Figure showing deep copy representation in Python

You can read more about shallow and deep copy in Python in the official documentation.

Copying Objects of Classes You’ve Defined Yourself

It’s time to create your own classes and explore what happens when you make copies of them. You’ve already come across the class definitions Car and Person at the beginning of this article. Let’s introduce these classes properly. You can define them in a script called household.py:

# household.py

class Car:
    def __init__(self, make: str, model: str):
        self.make = make
        self.model = model
        self.mileage = 0

    def add_mileage(self, miles: float):
        self.mileage += miles

class Person:
    def __init__(self, firstname: str):
        self.firstname = firstname
        self.car = None

    def buy_car(self, car: Car):
        self.car = car

    def drive(self, miles: float):
        self.car.add_mileage(miles)

You can initialise Car with a make and a model, both of which are strings. I’m using type hinting in this example to keep track of what the argument types are. A new car starts with a mileage of 0 miles (or kilometres, if you prefer).

And as the name implies, the method add_mileage() is used to add miles whenever the person drives the car.

A Person is initialised with a first name which is a string. The method buy_car() allows you to link an instance of the class Car to an instance of Person. The Car object is referenced using the attribute Person.car.

Whenever the person goes on a trip, you can call the drive() method which logs the additional miles onto the person’s car.

In a new script called cloning_stephen.py, you can test these classes:

# cloning_stephen.py

from household import Car, Person

# Create a person who buys a car
stephen = Person("Stephen")
stephen.buy_car(
    Car("BMW", "Series 1")
)

# Log how many miles driven
stephen.drive(100)

print(f"Stephen's mileage is {stephen.car.mileage} miles")

This is the same code you saw earlier. You create an instance of Person and call the buy_car() method for that instance. Stephen (I’m still talking about myself in the third person!) goes for a 100-mile drive. You log this by calling the drive() method. This updates the mileage attribute of the Car instance referenced in stephen.car. This code gives the following output:

Stephen's mileage is 100 miles

Copying An Object: The Default Case

Stephen is very busy these days! He decides to clone himself so he can get more things done. Let’s try this. You can copy the instance stephen in cloning_stephen.py using the built-in copy.copy():

# cloning_stephen.py

import copy

from household import Car, Person

# Create a person who buys a car
stephen = Person("Stephen")
stephen.buy_car(
    Car("BMW", "Series 1")
)

# Log how many miles driven
stephen.drive(100)

print(f"Stephen's mileage is {stephen.car.mileage} miles")

# Let's copy the Person instance
clone = copy.copy(stephen)

print(
    f"The clone's car is a {clone.car.make} {clone.car.model}"
)

print(f"The clone's mileage is {clone.car.mileage} miles")

# Let's check whether the two cars are exactly the same car
print(
    f"Stephen's car is clone's car: {stephen.car is clone.car}"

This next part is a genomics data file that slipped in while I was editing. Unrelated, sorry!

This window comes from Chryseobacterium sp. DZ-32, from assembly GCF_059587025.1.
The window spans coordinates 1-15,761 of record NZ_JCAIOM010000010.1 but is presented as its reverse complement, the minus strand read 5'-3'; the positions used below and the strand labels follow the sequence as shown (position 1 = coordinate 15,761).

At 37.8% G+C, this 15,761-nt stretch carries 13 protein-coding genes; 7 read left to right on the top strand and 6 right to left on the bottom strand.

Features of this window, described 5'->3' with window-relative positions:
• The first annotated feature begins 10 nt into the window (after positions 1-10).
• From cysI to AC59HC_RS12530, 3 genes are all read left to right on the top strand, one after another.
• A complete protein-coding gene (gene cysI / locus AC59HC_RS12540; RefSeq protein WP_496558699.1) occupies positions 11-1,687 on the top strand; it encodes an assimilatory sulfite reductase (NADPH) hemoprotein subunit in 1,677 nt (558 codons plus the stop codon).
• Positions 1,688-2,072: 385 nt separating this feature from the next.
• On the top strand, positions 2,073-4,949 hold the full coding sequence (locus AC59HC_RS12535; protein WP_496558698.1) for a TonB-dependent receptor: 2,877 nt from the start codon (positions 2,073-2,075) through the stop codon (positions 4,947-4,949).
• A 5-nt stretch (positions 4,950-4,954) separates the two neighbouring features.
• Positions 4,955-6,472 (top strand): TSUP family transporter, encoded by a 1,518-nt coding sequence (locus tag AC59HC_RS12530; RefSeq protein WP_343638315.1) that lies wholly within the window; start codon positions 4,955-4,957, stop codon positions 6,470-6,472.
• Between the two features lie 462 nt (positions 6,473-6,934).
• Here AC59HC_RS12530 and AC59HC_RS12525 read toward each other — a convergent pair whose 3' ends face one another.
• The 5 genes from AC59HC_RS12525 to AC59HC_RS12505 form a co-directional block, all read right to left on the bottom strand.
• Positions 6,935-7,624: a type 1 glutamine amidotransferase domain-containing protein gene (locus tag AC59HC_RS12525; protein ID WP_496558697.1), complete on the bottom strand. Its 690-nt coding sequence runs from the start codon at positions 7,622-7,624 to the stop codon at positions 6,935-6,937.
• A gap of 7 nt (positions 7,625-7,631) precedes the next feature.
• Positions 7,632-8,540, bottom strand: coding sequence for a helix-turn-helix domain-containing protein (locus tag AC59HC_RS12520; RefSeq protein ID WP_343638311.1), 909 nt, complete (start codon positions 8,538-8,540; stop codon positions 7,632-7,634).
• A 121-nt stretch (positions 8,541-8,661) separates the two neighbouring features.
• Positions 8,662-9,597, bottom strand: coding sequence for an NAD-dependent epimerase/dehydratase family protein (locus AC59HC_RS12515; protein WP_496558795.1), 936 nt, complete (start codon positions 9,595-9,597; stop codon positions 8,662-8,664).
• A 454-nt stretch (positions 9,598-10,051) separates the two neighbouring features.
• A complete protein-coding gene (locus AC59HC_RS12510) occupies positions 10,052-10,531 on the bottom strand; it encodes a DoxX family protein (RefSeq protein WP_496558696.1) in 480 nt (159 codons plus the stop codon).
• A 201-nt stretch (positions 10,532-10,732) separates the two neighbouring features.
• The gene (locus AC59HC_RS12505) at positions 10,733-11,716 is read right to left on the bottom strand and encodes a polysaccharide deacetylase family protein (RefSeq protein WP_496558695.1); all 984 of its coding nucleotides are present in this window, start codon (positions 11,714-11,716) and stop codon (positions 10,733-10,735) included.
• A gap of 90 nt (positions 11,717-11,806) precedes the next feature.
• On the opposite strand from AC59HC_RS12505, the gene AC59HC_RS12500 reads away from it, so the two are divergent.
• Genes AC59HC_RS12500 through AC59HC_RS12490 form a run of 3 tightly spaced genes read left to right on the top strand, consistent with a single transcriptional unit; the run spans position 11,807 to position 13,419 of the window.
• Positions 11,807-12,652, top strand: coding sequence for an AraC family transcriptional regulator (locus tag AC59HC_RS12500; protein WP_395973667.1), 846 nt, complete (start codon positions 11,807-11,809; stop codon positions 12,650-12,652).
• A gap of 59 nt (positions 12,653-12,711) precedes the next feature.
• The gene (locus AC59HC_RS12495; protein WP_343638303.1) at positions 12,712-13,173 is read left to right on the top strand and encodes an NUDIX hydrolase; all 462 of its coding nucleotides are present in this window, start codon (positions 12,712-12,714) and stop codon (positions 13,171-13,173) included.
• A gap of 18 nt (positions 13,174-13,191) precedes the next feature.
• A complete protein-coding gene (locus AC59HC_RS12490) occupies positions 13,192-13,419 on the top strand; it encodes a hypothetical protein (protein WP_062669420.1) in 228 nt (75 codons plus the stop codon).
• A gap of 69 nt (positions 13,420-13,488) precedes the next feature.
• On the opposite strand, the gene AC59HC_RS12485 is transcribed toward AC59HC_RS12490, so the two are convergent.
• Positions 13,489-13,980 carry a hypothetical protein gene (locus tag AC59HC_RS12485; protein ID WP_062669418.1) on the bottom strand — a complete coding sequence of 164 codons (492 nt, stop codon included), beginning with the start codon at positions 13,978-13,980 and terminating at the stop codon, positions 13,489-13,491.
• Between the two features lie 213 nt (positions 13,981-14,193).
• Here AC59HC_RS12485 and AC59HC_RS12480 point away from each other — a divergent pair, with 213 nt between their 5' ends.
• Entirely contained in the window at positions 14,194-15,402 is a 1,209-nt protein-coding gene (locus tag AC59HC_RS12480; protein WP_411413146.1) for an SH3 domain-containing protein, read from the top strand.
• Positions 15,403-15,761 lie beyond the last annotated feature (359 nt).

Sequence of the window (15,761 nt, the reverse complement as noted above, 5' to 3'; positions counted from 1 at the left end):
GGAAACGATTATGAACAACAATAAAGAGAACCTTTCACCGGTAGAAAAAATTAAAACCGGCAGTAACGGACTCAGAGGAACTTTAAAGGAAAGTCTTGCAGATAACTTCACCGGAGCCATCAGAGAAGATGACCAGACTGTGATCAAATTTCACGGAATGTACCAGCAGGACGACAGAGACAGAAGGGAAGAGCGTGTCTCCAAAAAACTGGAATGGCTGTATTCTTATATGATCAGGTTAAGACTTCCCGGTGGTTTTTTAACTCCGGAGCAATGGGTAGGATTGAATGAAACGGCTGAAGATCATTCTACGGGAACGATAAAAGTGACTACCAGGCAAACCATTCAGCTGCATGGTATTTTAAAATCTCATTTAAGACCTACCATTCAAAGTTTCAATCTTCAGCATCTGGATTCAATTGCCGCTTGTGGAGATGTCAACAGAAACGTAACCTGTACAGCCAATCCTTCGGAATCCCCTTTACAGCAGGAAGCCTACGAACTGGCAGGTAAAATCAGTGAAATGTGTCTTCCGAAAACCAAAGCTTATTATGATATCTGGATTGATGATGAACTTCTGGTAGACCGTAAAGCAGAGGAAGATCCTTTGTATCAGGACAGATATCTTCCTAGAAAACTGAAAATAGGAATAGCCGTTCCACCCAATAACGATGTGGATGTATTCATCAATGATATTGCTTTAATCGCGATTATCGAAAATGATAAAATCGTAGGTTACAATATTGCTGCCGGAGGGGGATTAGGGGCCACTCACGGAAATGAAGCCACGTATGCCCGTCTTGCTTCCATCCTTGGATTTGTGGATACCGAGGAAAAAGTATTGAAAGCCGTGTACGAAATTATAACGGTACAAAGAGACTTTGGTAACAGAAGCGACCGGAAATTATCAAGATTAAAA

)

The outputs from this script, which you’ve already seen earlier, show the problem with this type of copy:

Stephen's mileage is 100 miles
The clone's car is a BMW Series 1
The clone's mileage is 100 miles
Stephen's car is clone's car: True

This is a shallow copy. Therefore, although stephen and clone are different instances of the class Person, they both share the same instance of Car. Stephen has managed to clone himself, but he has to share the same car with his clone. That’s not good, as Stephen and the clone can’t be efficient if they can’t go to different places.

If the clone goes for a drive, he’s using the same car Stephen uses. Therefore the extra mileage will also show up for Stephen:

# cloning_stephen.py

# ...

# Clone goes for a drive:
clone.drive(68)

print(f"Stephen's mileage is {stephen.car.mileage} miles")

This shows Stephen’s mileage has increased to 168 miles:

Stephen's mileage is 168 miles

Using copy.deepcopy()

What if you try to create a deep copy instead of a shallow one? After all, this trick worked with the example of the list of team members earlier. You can update cloning_stephen.py to use copy.deepcopy() instead of copy.copy():

# cloning_stephen.py

import copy

from household import Car, Person

# Create a person who buys a car
stephen = Person("Stephen")
stephen.buy_car(
    Car("BMW", "Series 1")
)

# Log how many miles driven
stephen.drive(100)

print(f"Stephen's mileage is {stephen.car.mileage} miles")

# Let's copy the Person instance
clone = copy.deepcopy(stephen)

print(
    f"The clone's car is a {clone.car.make} {clone.car.model}"
)

print(f"The clone's mileage is {clone.car.mileage} miles")

# Let's check whether the two cars are exactly the same car
print(
    f"Stephen's car is clone's car: {stephen.car is clone.car}"
)

When you run this script, you’ll now get the following output:

Stephen's mileage is 100 miles
The clone's car is a BMW Series 1
The clone's mileage is 100 miles
Stephen's car is clone's car: False

Stephen’s mileage is still 100 miles. There’s no reason why this should be different as Stephen drove 100 miles.

The clone’s car is a BMW Series 1, the same as Stephen’s car make and model. This is what you want since Stephen’s clone has the same car preferences as Stephen!